Inquiry announced into Nova Scotia murder-suicides by former soldier

Inquiry announced into Nova Scotia murder-suicides by former soldier

The Nova Scotia government has announced an inquiry into the deaths of a former soldier and his family nearly a year after the tragic murder-suicides sent shock waves across the country.

Dr. Matt Bowes, the province’s chief medical examiner, said Thursday he is recommending an inquiry into the Jan. 3, 2017, deaths in Upper Big Tracadie, N.S.

Retired corporal Lionel Desmond shot his wife Shanna, 31, their 10-year-daughter Aaliyah and his 52-year-old mother Brenda, before turning the gun on himself.

The Justice Department said in a news release the inquiry’s terms of reference, and the judge who will oversee it, will be announced in the new year.

Desmond had been diagnosed with PTSD and post-concussion disorder after completing two difficult tours in Afghanistan in 2007. Two of Desmond’s sisters, twins Chantel and Cassandra, have led a high-profile campaign calling for an inquiry.

“There have been many questions raised by the family and members of the community relating to how this tragedy could have happened and whether anything could have been done to prevent these deaths,” Bowes said in a statement Thursday.

“I have reflected carefully on this case, I have reviewed the circumstances of these deaths, and I have had the privilege of speaking with some members of the Desmond family. I believe that an inquiry could help us to learn from this tragedy and, in so doing, I am hopeful that we may prevent future deaths in similar circumstances.”

Trev Bungay, a retired soldier who served in Afghanistan with Desmond, questioned why it took almost a year to recommend an inquiry into the horrific murder-suicides.

“It’s about time,” he said in an interview from Fredericton, N.B., adding that Ottawa and the province “wasted a lot of time blaming each other and trying to figure out whose fault it was.”

Still, Bungay said he’s hopeful the inquiry will provide some badly needed answers for the family, as well as ensure better services are in place for veterans in the future.

“At least the family can have some sort of closure. For them this has been a nightmare,” he said. “They want answers and this is how to get them and more importantly how to stop this from ever happening again.”

Such investigations are rare in the province. The last time a fatality inquiry was held in Nova Scotia was almost 10 years ago.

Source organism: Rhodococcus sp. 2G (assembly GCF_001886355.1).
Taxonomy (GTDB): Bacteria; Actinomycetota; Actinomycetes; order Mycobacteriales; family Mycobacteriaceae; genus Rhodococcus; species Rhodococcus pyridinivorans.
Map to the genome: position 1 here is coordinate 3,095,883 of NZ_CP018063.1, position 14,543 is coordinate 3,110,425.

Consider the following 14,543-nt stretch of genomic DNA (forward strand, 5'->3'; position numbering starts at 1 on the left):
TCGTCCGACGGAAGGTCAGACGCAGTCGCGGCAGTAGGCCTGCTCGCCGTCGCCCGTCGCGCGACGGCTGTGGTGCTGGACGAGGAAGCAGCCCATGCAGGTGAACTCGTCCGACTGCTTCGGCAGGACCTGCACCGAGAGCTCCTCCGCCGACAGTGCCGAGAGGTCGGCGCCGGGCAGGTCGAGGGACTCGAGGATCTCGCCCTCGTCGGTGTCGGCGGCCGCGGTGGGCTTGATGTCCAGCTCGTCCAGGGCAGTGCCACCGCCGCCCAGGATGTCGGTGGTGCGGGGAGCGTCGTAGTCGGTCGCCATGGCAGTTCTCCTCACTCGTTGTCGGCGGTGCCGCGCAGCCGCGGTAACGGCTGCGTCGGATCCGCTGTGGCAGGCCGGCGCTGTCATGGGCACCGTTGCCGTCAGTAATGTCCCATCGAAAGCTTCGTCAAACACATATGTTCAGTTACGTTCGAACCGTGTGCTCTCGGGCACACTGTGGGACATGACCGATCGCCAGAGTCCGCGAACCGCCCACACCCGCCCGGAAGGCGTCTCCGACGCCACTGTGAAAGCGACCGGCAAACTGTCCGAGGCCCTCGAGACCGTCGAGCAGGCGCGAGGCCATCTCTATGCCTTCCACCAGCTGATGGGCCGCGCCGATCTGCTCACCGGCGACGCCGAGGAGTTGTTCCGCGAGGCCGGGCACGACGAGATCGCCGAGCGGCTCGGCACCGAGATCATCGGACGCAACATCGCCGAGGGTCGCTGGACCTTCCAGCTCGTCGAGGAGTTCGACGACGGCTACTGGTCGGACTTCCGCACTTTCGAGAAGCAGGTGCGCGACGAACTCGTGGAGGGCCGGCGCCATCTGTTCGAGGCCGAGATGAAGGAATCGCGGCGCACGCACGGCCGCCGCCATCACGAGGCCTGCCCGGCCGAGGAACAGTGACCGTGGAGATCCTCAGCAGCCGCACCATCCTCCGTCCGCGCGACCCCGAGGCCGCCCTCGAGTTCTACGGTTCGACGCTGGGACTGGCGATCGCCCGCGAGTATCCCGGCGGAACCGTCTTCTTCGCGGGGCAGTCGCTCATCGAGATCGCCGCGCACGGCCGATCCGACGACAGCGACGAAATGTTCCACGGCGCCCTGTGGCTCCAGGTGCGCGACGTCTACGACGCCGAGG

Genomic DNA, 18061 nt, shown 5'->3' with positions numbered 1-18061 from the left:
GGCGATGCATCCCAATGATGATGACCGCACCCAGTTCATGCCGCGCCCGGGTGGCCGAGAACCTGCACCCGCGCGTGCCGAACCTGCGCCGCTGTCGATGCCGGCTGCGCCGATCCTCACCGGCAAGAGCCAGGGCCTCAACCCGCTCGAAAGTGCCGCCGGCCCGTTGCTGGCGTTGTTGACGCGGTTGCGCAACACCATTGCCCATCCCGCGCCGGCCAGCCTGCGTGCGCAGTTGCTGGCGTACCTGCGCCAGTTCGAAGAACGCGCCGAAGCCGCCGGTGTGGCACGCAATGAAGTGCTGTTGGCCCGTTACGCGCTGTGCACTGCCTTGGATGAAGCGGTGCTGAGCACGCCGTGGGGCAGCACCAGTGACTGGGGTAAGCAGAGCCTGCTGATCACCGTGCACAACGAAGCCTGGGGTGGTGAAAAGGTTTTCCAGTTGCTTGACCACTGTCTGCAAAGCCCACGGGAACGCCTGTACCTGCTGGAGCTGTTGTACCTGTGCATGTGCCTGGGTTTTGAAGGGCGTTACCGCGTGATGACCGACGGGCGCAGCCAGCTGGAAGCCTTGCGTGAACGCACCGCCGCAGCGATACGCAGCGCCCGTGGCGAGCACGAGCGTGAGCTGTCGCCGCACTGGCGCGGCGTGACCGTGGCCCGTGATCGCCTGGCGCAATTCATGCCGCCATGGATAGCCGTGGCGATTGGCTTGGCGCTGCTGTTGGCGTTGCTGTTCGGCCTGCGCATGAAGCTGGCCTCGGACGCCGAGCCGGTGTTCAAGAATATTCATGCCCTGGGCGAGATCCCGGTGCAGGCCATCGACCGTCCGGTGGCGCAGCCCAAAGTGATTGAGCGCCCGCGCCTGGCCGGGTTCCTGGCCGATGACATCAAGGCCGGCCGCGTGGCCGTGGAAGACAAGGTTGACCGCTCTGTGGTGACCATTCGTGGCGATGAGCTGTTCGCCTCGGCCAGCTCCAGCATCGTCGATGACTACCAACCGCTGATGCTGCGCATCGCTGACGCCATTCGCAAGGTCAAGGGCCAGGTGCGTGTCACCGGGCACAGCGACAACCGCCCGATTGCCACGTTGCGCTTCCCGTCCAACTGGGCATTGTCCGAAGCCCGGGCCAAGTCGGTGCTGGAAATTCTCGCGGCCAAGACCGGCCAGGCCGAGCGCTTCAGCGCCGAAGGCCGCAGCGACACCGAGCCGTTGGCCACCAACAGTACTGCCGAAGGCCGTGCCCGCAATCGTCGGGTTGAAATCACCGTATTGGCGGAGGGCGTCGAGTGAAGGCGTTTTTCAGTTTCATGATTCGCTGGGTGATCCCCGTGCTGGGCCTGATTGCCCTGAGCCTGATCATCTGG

“Our thoughts continue to be with the family at this difficult time,” Justice Minister Mark Furey said in a statement. “I thank Dr. Bowes for his review of this matter and will be acting on his recommendation in the new year.”

Family members say Desmond was a radically changed man when he was medically discharged, and returned home to Upper Big Tracadie in 2015. They say his outgoing sense of humour had dimmed and, more importantly, he seemed withdrawn and in a defensive posture much of the time, as if he was still in combat mode.

Within hours of the killings, relatives came forward to complain Desmond did not get the help he needed to cope with civilian life, and they demanded a public inquiry to determine what went wrong and how to prevent similar tragedies.

Dr. John Butt, the former medical examiner for both Nova Scotia and Alberta, had called for an inquiry. And several veterans groups and individuals have also come forward to call for action, including Vets Canada and Wounded Warriors Canada.

Veterans’ advocate Peter Stoffer said there are several questions the inquiry will need to address.

The former Nova Scotia NDP MP said the inquiry will need to examine Desmond’s transition from military to civilian life, including gaps in services provided by Veterans Affairs Canada and the province.

“The number one recommendation would be that nobody leaves the military or for that matter the RCMP until all support systems are in place,” he said. ”The services need to be in place before the uniform comes off.”

Stoffer added that the inquiry must be open and inclusive.

“It should have access to all the information that it asks for in order to determine, if it’s possible, what happened and where lessons can be learned so that this tragedy will not happen again,” he said. ”I’m just hoping at the end of the day the inquiry will provide some of the answers the family is asking for to give them some comfort and most importantly give them some closure.”

More than 130 serving military personnel have taken their own lives since 2010, according to National Defence.

In October, Ottawa promised to improve support for military personnel through a new suicide prevention strategy, which focuses on easing the transition from a military career to civilian life.